The standout performer of the episode is undoubtedly John Hurt, eclipsing the incumbent in Matt Smith and the returning David Tennant as the titular character. For someone in a guest star capacity, Hurt is utterly convincing from the outset as the War Doctor. There is no doubt he is a grizzled veteran who has been scarred by centuries of war and is haunted by the terrible choice on his plate - even before he has pressed the big red button. Yet Hurt also plays the role with grace, compassion, humility and dignity – there is no sense that he is a vengeful, embittered, ruthless character at all, as we’ve occasionally seen in the modern Doctors (Eccleston, Tennant, Smith) and even some of the classic Doctors (McCoy, Tom Baker and Colin Baker). He is indeed shunned and repressed by his other incarnations for doing the right thing for the common good.
Hurt’s no-nonsense Doctor is the perfect foil to Smith’s and Tennant’s more eccentric Doctors and enables Moffat to send up many of the series’ in-jokes (many of which he invented). The War Doctor’s expressions of disbelief at the inappropriate use of the sonic screwdriver – “They’re screwdrivers! What are you going to do? Assemble a cabinet at them?” – and his horror at the other Doctors’ expressions – “Timey ... what? Timey wimey?” – are priceless and make for some fantastic comedy moments in the episode, lightening the tension and bleakness that could have overwhelmed this tale.
In fact, the banter and comedy between the three Doctors is successful precisely because Moffat doesn’t shy away from bringing the Doctors together. One of the problems with other multi-Doctor reunions in the past – notably in The Five Doctors – is that efforts were made to keep the Doctors separate for the bulk of the narrative (often on the misapprehension that the actors themselves would simply not get along). Moffat avoids that trap in The Day of the Doctor and happily displays all the Doctors in their true light – warts and all!
Yet as great as the comic moments are, Moffat knows how to deliver scenes and dialogue with the three Doctors that have great pathos. One of the most powerful moments between the Doctors comes in the dungeon when they discuss the ramifications of the Time War. There are terrific performances from Smith, Tennant and Hurt as the War Doctor is appalled by the indifference of his future selves – “the one who regrets and the one who forgets” – and the Tenth Doctor is horrified that the Eleventh Doctor could almost forget the high cost of his actions.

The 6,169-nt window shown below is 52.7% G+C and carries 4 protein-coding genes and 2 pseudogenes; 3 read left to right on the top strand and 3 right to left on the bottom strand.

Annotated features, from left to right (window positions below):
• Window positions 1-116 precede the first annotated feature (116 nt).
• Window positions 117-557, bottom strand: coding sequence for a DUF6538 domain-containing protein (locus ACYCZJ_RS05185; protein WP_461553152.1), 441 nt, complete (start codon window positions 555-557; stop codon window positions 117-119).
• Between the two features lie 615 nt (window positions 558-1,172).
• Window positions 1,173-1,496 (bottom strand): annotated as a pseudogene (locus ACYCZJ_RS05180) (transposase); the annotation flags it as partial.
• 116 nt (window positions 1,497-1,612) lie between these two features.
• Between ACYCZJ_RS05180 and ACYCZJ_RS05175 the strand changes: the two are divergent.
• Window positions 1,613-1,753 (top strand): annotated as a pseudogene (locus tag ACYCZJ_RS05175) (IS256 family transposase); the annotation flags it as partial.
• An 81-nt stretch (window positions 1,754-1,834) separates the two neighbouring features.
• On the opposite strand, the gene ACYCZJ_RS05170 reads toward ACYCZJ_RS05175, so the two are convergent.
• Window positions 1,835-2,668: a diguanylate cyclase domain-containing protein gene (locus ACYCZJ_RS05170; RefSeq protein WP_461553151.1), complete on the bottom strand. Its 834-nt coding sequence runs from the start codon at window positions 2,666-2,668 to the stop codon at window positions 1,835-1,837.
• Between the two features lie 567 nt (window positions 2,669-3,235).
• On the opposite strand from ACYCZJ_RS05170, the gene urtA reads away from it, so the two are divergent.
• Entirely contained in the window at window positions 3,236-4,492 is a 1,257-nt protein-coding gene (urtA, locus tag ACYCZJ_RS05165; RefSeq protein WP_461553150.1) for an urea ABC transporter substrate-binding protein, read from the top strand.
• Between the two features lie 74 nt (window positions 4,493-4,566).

Tennant and Smith have both said they were in awe of working with a “living legend” like Hurt but neither of them show it in their performances. They both demonstrate the vast acting range that their characters demand, with both of their Doctors slipping between moments of humour, earnestness, sadness and anger. Tennant steps almost effortlessly back into the part, as if four years had not elapsed at all, and he and Smith are both at their most imposing when their Doctors are actually staring each other down and not clowning around (eg “For once, I’d like to know where I’m going.” “No, you really wouldn’t!”).
Understandably, with such an ambitious storyline and a stellar cast, you’d be forgiven for forgetting this story features companions. It seems on a first viewing that Jenna Coleman doesn’t get an awful lot to do – but in fact Clara is possibly the most important character in the story. It is quick thinking on Clara’s part to steal the vortex manipulator from the Black Archive and travel back to rescue the Doctors (and subsequently embarrass them by revealing they’ve been in an unlocked cell!). That’s always an impressive trait in a companion but it is also Clara who proves to be the catalyst for change – it is her compassion and emotion (which Coleman conveys so well) that finally persuades the Eleventh Doctor to look for a different way to end the Time War.